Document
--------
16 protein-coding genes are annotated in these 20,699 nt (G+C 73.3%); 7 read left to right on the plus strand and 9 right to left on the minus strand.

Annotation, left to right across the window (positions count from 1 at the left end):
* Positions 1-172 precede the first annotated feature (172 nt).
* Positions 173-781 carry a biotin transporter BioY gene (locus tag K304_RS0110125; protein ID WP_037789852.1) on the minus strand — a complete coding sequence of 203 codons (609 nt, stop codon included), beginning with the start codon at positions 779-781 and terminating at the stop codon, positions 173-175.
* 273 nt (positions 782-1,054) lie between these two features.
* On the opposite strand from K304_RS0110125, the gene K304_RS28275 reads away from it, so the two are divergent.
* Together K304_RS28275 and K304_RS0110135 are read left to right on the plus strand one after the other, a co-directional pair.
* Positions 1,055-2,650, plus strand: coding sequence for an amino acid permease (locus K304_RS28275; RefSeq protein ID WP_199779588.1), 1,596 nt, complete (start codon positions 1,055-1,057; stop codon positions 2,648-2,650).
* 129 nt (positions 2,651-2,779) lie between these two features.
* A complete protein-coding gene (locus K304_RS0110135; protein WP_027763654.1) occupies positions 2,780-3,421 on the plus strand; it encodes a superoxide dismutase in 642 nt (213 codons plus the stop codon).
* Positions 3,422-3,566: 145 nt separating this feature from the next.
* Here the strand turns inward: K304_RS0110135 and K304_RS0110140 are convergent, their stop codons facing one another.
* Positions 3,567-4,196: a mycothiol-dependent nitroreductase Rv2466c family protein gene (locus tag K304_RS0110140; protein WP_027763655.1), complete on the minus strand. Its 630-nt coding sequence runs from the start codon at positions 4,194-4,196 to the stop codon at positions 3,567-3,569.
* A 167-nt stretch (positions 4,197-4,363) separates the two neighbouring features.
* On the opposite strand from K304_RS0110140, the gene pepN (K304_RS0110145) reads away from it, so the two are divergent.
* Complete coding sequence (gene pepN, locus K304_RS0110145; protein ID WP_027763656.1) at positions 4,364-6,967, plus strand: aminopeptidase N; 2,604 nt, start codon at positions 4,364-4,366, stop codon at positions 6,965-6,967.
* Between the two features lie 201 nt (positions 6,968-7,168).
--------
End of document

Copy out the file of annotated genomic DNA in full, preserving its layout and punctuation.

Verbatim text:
16 protein-coding genes are annotated in these 20,699 nt (G+C 73.3%); 7 read left to right on the plus strand and 9 right to left on the minus strand.

Annotation, left to right across the window (positions count from 1 at the left end):
* Positions 1-172 precede the first annotated feature (172 nt).
* Positions 173-781 carry a biotin transporter BioY gene (locus tag K304_RS0110125; protein ID WP_037789852.1) on the minus strand — a complete coding sequence of 203 codons (609 nt, stop codon included), beginning with the start codon at positions 779-781 and terminating at the stop codon, positions 173-175.
* 273 nt (positions 782-1,054) lie between these two features.
* On the opposite strand from K304_RS0110125, the gene K304_RS28275 reads away from it, so the two are divergent.
* Together K304_RS28275 and K304_RS0110135 are read left to right on the plus strand one after the other, a co-directional pair.
* Positions 1,055-2,650, plus strand: coding sequence for an amino acid permease (locus K304_RS28275; RefSeq protein ID WP_199779588.1), 1,596 nt, complete (start codon positions 1,055-1,057; stop codon positions 2,648-2,650).
* 129 nt (positions 2,651-2,779) lie between these two features.
* A complete protein-coding gene (locus K304_RS0110135; protein WP_027763654.1) occupies positions 2,780-3,421 on the plus strand; it encodes a superoxide dismutase in 642 nt (213 codons plus the stop codon).
* Positions 3,422-3,566: 145 nt separating this feature from the next.
* Here the strand turns inward: K304_RS0110135 and K304_RS0110140 are convergent, their stop codons facing one another.
* Positions 3,567-4,196: a mycothiol-dependent nitroreductase Rv2466c family protein gene (locus tag K304_RS0110140; protein WP_027763655.1), complete on the minus strand. Its 630-nt coding sequence runs from the start codon at positions 4,194-4,196 to the stop codon at positions 3,567-3,569.
* A 167-nt stretch (positions 4,197-4,363) separates the two neighbouring features.
* On the opposite strand from K304_RS0110140, the gene pepN (K304_RS0110145) reads away from it, so the two are divergent.
* Complete coding sequence (gene pepN, locus K304_RS0110145; protein ID WP_027763656.1) at positions 4,364-6,967, plus strand: aminopeptidase N; 2,604 nt, start codon at positions 4,364-4,366, stop codon at positions 6,965-6,967.
* Between the two features lie 201 nt (positions 6,968-7,168).